Asian teenage girl looking off in the distance

Helping Adopted Teens Form Their Own Unique Identity

Social worker Gary Sampson shares how adoptive parents can support their child as they reach their teen years and begin to reflect on their adoption, and their own identity, in new and deeper ways.

All teens face challenges during their adolescence of figuring out who they are and who they want to become. They must cope with many physical, emotional and social changes and learn how to respond to expectations from their family, peers, school and our society.  

Adopted teens have an additional task: how to understand and incorporate their unique birth history, and their adoption, into their emerging adult self. 

As adopted adolescents work on their identity, they often encounter emotional challenges that they did not face during their younger childhood years.

Author and adoptive parent expert Gregory C. Keck described this identity formation process as “creating one self from many pieces.” Parents can play a helpful role in this process by providing the teen with their complete adoption history and being open to discussions about the complex circumstances of their adoption, including both the known facts and unknown history and background of their birth parents. In addition, parents should be sure that they are comfortable discussing the deeper and more complex aspects of their child’s adoption history and communicate that they are secure in recognizing the teen’s need to explore their birth family roots.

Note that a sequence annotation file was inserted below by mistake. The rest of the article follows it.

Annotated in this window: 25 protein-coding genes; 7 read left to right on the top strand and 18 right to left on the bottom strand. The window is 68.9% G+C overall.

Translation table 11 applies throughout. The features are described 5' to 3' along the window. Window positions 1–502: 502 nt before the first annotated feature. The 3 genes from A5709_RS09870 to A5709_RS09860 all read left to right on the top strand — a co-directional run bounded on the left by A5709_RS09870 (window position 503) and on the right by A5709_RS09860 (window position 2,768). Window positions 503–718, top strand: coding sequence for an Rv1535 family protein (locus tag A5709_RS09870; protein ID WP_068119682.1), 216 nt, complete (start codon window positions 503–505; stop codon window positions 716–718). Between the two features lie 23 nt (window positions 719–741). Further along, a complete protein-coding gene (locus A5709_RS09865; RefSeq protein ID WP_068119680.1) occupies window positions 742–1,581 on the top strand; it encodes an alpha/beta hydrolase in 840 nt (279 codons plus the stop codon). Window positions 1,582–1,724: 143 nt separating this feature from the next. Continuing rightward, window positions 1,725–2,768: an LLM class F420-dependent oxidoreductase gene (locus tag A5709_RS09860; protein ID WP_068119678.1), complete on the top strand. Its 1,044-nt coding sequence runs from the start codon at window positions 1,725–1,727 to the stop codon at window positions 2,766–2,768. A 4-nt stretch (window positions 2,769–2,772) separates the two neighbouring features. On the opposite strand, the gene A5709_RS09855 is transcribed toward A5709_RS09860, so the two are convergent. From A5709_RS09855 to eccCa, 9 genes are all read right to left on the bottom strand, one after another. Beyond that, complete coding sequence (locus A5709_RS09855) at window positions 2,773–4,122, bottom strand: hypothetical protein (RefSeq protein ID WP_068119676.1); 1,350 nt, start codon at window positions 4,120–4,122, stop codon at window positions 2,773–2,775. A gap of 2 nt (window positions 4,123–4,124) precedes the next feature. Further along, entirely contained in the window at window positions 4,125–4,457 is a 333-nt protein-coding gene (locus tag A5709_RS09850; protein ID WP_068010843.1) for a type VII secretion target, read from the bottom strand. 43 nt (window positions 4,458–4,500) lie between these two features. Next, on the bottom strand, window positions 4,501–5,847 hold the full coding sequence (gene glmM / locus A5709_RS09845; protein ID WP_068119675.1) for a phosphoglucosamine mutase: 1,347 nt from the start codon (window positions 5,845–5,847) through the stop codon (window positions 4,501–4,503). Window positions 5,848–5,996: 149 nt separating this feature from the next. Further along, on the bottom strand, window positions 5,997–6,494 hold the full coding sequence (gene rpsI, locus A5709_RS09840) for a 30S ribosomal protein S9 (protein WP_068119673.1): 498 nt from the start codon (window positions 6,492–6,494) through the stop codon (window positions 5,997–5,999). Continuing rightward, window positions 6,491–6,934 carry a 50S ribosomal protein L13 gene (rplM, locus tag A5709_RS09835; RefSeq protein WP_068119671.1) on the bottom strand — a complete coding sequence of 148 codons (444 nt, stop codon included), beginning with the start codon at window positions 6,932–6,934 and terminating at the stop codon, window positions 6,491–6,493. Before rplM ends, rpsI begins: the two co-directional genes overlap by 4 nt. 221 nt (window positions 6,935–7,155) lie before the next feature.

Teens may assume that they should stay away from talking about their mixed emotions and loyalties related to their adoption. They don’t want to hurt their parents’ feelings. To counter this, parents should let their adopted child know, in a clear and direct manner, that they can handle these discussions and are not worried about where they might lead.

Sharing Birth History and Confronting Hard Truths

As adopted adolescents work on their identity, they often encounter emotional challenges that they did not face during their younger childhood years. Teens’ increased brain capacity and cognitive abilities lead them to re-think, re-question and reflect on their adoption in new ways. They will reflect on the reasons behind their adoption, wonder about missing or difficult information, have increased feelings of being different from parents and other siblings, worry about their actual security and belonging with their adoptive family, and experience new feelings of loyalty and curiosity about their birth parents and birth siblings. 

Author Debbie Riley encourages parents to really work on their own ability to accept the depth of these feelings in their teens and provide support for teens who want to explore their own history.  Parents who feel that they “did the work about all this” when their children were younger must recognize that their growing teen is smarter, more curious and a deeper thinker. 

To help adopted teens with their identity quest, adoption experts recommend that parents make a copy of the materials they received about their child at the time of adoption. Once their child has reached their teen years, parents should give this information to their teen to keep, read and explore. Parents will likely need to give guidance on how their teen should handle this sensitive information and also set boundaries about any information that may be private.  Sharing this information with young teens around the age of 12 or 13 gives them several years to come to terms with the fact that adoption is filled with both love and loss.